Star Wars is not worth the health and well-being of human beings

It's ridiculous that the fan base's ferocity caused physical damage to Daisy Ridley and other actors

SAG-AFTRA Foundation Conversations - "Sometimes I Think About Dying"
SAG-AFTRA Foundation Conversations - "Sometimes I Think About Dying" / Cindy Ord/GettyImages
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Recently, Daisy Ridley spoke with Inverse via The Hollywood Reporter about her time in the sequel trilogy and the harrowing warning that J.J. Abrams gave her leading up to filming. He said that to some fans, Star Wars was a religion, and "it changes things on a level that is inconceivable."

Daisy's life did change as she became the focus of disgusting fan vitriol. It was so bad that it's been well documented it chased her off social media along with her co-star Kelly Marie Tran. John Boyega famously called out the lack of protection from studios against fan backlash. The official Star Wars account and Ewan McGregor came out in defense of Moses Ingram. This isn't anything new, sadly. Billy Dee Williams spoke recently about how he's been yelled at by Star Wars fans for decades, sometimes with his young daughter with him at the time.

The most disturbing part of The Hollywood Reporter article was pulling up an old quote from a 2019 GQ interview about the toll that the stress took on Daisy. She says that being an actor was her normal, but Star Wars was "not normal to other people." It was so much that the stress caused her gut wall to develop holes. She stated in 2019:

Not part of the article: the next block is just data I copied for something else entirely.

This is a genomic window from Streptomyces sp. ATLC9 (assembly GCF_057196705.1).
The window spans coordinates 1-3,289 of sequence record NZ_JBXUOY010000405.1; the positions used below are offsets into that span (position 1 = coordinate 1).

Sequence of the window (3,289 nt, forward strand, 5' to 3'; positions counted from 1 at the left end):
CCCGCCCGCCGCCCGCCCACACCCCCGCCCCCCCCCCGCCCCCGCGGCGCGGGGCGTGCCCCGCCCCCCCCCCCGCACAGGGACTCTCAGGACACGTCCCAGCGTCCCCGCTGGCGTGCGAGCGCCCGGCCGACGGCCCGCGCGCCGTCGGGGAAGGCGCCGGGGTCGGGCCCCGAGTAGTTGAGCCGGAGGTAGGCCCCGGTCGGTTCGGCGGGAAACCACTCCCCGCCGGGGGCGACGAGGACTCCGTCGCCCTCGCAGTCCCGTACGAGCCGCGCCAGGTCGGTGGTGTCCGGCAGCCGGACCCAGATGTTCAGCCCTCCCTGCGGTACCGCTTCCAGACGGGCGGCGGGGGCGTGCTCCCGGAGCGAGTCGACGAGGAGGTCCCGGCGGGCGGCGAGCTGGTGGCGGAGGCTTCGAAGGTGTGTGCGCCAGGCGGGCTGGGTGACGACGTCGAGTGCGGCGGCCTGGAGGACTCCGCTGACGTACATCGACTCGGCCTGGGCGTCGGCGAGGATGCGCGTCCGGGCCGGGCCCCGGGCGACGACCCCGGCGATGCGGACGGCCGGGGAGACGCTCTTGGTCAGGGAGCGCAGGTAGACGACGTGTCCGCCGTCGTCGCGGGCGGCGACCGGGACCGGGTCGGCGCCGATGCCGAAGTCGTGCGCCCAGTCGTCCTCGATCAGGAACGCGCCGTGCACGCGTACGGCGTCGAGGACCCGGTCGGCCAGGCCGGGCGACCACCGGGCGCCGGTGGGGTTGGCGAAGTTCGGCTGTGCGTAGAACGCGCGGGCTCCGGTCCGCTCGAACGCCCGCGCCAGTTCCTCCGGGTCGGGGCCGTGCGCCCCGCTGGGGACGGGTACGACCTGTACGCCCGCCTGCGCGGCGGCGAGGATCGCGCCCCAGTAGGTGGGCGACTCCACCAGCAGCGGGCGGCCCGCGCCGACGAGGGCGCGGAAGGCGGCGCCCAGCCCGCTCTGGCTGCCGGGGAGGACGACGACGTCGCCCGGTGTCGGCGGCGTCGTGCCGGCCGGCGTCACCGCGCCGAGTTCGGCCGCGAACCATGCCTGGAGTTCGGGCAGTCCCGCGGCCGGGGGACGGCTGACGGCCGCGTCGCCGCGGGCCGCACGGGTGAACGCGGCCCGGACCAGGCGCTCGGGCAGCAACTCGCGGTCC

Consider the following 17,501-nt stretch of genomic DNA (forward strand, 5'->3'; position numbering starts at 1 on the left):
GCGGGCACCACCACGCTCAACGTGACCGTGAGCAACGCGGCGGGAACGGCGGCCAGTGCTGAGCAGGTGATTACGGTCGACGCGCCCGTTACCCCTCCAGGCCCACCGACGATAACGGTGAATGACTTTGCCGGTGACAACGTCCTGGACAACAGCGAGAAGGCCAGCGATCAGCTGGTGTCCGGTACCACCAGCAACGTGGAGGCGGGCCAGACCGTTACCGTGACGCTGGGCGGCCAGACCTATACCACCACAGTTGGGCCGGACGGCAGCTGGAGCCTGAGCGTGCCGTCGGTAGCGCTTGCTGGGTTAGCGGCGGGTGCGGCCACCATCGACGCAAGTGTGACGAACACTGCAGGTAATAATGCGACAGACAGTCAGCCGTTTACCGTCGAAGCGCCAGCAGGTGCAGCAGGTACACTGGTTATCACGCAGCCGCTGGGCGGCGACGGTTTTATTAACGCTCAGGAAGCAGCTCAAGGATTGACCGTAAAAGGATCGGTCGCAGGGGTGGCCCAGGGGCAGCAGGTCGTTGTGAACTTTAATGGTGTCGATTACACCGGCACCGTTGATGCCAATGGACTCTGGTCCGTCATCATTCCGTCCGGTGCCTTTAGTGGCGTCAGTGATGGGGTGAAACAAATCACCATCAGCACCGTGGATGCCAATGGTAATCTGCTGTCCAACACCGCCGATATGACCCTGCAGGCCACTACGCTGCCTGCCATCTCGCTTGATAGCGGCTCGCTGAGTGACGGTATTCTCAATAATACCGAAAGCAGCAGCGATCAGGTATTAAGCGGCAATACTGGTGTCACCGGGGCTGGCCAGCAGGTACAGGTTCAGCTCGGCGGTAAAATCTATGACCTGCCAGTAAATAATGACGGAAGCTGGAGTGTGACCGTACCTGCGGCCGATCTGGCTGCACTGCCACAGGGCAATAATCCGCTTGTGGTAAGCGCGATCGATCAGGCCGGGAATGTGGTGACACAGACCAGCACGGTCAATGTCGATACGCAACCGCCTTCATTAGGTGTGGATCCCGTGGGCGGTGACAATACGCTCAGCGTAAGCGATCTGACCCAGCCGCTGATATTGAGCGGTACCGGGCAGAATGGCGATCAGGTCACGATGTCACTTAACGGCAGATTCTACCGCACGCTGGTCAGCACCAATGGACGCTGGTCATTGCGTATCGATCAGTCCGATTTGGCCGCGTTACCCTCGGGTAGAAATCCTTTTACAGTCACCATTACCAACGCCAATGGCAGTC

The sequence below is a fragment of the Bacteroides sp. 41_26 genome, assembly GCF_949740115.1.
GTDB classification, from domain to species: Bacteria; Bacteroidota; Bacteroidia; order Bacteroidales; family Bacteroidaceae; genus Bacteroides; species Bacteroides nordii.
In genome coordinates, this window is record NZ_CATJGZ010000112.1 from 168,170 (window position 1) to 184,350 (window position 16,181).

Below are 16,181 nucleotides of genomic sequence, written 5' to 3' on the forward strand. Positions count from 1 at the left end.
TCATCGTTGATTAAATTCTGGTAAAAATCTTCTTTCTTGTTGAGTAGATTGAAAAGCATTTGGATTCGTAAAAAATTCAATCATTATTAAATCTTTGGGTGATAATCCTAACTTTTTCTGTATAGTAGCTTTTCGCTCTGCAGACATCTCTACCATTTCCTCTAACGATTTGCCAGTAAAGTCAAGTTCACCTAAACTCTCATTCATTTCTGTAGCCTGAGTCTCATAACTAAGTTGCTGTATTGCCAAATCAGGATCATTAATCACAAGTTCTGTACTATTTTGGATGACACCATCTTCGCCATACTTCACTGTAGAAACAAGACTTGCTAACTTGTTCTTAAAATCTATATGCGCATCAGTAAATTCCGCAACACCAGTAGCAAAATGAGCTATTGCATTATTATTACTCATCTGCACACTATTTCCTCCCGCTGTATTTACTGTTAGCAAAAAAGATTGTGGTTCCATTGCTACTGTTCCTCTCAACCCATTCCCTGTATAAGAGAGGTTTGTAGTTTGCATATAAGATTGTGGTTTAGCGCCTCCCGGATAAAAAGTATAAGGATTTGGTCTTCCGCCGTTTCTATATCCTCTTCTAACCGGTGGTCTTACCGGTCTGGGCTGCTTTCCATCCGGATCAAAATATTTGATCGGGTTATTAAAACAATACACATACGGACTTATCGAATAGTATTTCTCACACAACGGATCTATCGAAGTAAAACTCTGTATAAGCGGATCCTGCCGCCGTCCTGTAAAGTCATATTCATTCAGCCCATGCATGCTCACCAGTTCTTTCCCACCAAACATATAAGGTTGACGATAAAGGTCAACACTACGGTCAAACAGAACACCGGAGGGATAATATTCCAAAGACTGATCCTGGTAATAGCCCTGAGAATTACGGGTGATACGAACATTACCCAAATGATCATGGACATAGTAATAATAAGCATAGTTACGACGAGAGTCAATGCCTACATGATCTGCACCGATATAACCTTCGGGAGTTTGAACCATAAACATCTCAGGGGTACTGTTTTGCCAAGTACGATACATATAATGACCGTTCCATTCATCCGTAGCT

"I saw a picture of me at the London premiere and I was so skinny and my skin was terrible... I got tests done and it turned out my body was taking in no nutrients. I was just a little skeleton and I was just so tired. I was becoming a ghost."

It's heartbreaking to know that so-called "Star Wars fans" were so intense that the stress caused physical harm to Daisy's body. How hard is it to separate that actors are not their characters? Because here's the truth:

Nothing in Star Wars is worth the health and well-being of a human being.

I know Star Wars isn't alone in this, as plenty of actors in other franchises have received death threats for just doing their job. Imagine someone coming into your work so unsatisfied with your performance that they threaten to find and harm you. This is not normal behavior.

And I know what some of you will say in the Facebook comments, because I do see them. You're going to brush it off. Say something along the lines that actors should expect this. That they should have thicker skin. That maybe they shouldn't do a Star Wars if they're not up for it. That the death threats aren't real or just bluster, and nobody would ever actually try to harm an actor. It's not like Norman Reedus has been bitten by a fan before, Alison Arngrim was 12 and being abused by adults on the street, or that there are entire listicles of actors murdered by their fans.

Look, I get that Star Wars means a lot to us. Star Wars has helped me through my worst time. I played The Clone Wars episodes as I packed up my life after losing my childhood home to foreclosure during the 2008 housing market crash and faced possible homelessness until my family stepped in. I turned to this franchise when I struggled with mental health and thoughts of self-harm. I'm alive because of Star Wars. If not for this franchise, I might not be breathing and typing this right now.

However, to quote Harrison Ford, at the end of the day, Star Wars is fake and in space. It's not real. It shouldn't be on the level of a religion. It's about pew pews, space wizards, murder teddy bears, and funny aliens. Nothing in this franchise is worth the health and well-being of another human being, whether it be actors, other fans, creators, or anyone in between those spaces. Constructive criticism is fine; harassment is not. So let's say this one more time for the people in the back:

Nothing in Star Wars is worth the health and well-being of a human being.

It’s okay if you don’t like Disney’s Star Wars. It’s okay if you don’t like Disney’s Star Wars. dark. Next